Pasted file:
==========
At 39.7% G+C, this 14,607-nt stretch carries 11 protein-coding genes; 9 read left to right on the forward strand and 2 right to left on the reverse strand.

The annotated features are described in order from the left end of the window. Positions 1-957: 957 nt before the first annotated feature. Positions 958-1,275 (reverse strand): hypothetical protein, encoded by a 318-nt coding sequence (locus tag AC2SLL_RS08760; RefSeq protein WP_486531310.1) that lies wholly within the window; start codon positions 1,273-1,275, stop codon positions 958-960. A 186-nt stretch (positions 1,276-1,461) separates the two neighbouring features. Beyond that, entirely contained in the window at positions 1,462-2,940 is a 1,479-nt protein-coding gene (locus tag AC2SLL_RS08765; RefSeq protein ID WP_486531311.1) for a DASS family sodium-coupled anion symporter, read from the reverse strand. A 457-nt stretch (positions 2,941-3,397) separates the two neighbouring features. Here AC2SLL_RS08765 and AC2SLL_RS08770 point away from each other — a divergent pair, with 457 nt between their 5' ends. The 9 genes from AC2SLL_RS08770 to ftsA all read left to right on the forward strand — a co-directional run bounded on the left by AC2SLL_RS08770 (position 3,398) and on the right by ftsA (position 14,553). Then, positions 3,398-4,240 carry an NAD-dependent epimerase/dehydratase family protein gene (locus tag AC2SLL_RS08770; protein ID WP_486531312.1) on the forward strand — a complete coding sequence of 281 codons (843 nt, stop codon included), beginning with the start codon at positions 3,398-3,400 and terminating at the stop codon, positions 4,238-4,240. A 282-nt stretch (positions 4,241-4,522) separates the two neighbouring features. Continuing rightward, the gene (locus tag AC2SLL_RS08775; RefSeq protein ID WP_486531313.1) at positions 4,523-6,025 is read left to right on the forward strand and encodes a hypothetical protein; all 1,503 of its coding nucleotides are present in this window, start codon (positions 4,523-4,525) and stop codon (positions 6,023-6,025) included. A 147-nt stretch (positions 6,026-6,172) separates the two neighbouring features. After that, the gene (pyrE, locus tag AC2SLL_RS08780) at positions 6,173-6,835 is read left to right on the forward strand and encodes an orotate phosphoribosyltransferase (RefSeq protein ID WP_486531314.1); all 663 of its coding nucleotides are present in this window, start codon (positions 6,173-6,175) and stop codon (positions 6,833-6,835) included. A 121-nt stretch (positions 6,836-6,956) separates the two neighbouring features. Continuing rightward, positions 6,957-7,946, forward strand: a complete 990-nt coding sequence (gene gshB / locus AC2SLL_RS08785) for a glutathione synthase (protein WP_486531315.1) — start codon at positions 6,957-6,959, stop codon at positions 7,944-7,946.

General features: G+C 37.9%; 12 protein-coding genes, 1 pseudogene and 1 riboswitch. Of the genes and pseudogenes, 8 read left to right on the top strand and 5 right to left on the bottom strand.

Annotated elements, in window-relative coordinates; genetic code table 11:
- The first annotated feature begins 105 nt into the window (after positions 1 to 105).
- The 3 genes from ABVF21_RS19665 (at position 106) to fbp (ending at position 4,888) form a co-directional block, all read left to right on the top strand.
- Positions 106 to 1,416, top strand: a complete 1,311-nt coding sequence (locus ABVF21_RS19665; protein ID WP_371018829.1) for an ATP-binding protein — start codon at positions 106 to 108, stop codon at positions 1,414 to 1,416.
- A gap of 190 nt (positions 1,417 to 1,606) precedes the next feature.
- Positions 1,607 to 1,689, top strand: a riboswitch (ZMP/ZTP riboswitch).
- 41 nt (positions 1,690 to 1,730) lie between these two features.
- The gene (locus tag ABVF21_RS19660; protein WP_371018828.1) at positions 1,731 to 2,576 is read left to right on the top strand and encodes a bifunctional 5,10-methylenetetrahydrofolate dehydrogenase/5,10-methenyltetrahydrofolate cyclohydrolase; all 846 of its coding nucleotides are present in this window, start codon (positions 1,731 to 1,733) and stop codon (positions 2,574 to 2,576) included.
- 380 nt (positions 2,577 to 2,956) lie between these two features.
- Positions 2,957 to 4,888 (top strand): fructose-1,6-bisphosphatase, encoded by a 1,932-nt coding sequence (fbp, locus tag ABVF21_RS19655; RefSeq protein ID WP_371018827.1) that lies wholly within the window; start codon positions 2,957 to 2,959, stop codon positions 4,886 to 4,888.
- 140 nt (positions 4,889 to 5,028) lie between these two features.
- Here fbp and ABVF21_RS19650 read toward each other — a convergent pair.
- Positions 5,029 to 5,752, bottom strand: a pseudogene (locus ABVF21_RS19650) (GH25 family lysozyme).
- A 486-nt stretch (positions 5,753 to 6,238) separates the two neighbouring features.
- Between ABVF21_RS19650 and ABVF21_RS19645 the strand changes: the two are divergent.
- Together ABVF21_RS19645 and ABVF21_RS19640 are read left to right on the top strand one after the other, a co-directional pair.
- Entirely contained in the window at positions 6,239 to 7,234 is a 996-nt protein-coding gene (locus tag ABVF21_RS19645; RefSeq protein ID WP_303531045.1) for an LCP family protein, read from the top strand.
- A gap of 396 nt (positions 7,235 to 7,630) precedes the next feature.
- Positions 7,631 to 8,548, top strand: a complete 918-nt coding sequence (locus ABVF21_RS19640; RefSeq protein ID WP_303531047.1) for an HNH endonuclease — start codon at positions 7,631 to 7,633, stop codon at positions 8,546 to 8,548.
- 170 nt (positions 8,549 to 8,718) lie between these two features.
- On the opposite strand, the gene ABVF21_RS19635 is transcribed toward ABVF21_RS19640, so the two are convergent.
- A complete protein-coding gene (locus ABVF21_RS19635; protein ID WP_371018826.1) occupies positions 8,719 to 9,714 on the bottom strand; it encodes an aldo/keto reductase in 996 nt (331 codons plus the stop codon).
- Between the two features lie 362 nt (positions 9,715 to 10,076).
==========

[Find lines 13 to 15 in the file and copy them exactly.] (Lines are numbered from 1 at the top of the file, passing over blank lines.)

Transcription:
- Positions 2,957 to 4,888 (top strand): fructose-1,6-bisphosphatase, encoded by a 1,932-nt coding sequence (fbp, locus tag ABVF21_RS19655; RefSeq protein ID WP_371018827.1) that lies wholly within the window; start codon positions 2,957 to 2,959, stop codon positions 4,886 to 4,888.
- 140 nt (positions 4,889 to 5,028) lie between these two features.
- Here fbp and ABVF21_RS19650 read toward each other — a convergent pair.